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One of the things that amazes me is the failure of defense attorneys to realize many violent, impulsive and addictive behaviors are related to spirochetes in someone's brain and the massive inflammation and biotoxins released by Lyme. Lyme is related to syphilis, which is documented as a cause of some of the most bizarre and violent actions in history. One lawyer/doctor teaches science to lawyers. He said they function at a 9th grade science level. This does not matter unless it costs someone his or her liberty due to Lyme brain infection. And since Lyme is the top vector infection in the USA and is reported as little as 1 in 40 cases (Georgia study on this site) many crimes are committed due to the impact of Lyme effects on the brain.

Lets start with a simple example. One of my pets was in one of the top Lyme states, Pennsylvania, and picked up a poppy-sized deer tick. He started biting my family and eventually started biting me--clearly a wish for suicide.

It struck me that this occurred after his Pennsylvania visit and started him on 200 of doxycycline for 2 months. He stopped this behavior and has not even nipped anyone in two years.

Ken is in jail for hitting a man in his neighborhood. The man was driving too fast on Ken's residential road and Ken tossed a basketball in front of his car. The man slowed and Ken went over and punched him in the face. He is charged with felony assault.

I am treating Ken and all five members of his family have Lyme and other tick infections. They are from the Carolinas--the land of great wilderness, Lyme and many doctors that never use a good specialty lab to test for Lyme.

Lynne has recently been arrested for using cocaine and taking money from her job. She had never had a puff of a cigarette until a camping trip in New Jersey. After her trip there she had a "cold" and felt very achy. She was placed on a Z-pack and she only felt more body aches, but her fever did drop.

About a year later she started becoming impulsive. She had two car accidents in fifteen months, got pregnant, and started having more intense arguments with her boyfriend. They even started to throw things at each other. She is out on bail and has positive lab tests for both Lyme and agitating Bartonella. A brain function SPECT scan shows Lyme in her brain.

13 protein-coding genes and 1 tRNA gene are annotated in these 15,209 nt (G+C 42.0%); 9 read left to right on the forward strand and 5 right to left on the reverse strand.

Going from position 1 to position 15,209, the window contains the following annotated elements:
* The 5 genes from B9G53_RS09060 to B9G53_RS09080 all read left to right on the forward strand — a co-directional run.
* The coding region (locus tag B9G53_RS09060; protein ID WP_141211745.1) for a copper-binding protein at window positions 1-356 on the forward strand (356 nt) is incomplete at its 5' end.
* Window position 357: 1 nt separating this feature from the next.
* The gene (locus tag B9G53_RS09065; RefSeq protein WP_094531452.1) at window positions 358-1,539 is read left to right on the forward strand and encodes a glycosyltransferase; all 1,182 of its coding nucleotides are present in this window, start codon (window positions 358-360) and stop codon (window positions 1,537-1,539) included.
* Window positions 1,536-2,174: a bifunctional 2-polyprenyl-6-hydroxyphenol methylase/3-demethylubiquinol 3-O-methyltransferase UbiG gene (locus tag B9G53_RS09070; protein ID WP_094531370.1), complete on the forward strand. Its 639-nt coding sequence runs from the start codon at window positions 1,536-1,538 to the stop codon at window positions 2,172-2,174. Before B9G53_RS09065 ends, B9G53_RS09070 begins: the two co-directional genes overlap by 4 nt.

Her lawyer does not want to mention her markedly positive labs. He thinks that keeping the defense dumb, simple and stupid is the way to go.

Dr. Robert C. Bransfield is a nationally respected expert on Lyme and its effects on mood, thinking and functioning. He is an accomplished writer and researcher and has added much to the understanding of Lyme's role in psychiatry and other areas.

A small sample of his thoughts is below:

Several years ago, I admitted a patient with Lyme disease (LD) to a psychiatric unit. He was paranoid and assaulted five police officers in an episode of rage. During the hospital stay, the patient went to the river behind the hospital to watch the Fourth of July fireworks display. When the fireworks began, the patient jumped into the river. It appeared the loud noise was responsible for an acoustic startle reaction.

At the same time, a female patient with LD was also on the unit. She described puzzling symptoms that consisted of episodes of rage and intrusive, horrific homicidal images. In both cases, the aggressive tendencies improved with treatment.

In reviewing cases involving LD patients, another patient described an incident where someone else pulled into a parking space that he wanted. Jumping out of his car, he knocked the other driver unconscious. Still another patient stated he was driving on the highway when a motorist beeped their horn. He lunged out of his car and began pounding on the windshield of the car, then suddenly stopped in bewilderment because he did not understand or recall why he was behaving in this manner.

A female patient was arrested for shoplifting during a state of confusion. Another patient was accused of pedophilia. I can cite many more examples. When we look at cases of aggression associated with LD, were all of these cases merely a coincidence or a causal relationship between LD and some of this aggressive behavior?

To read this full article please go to: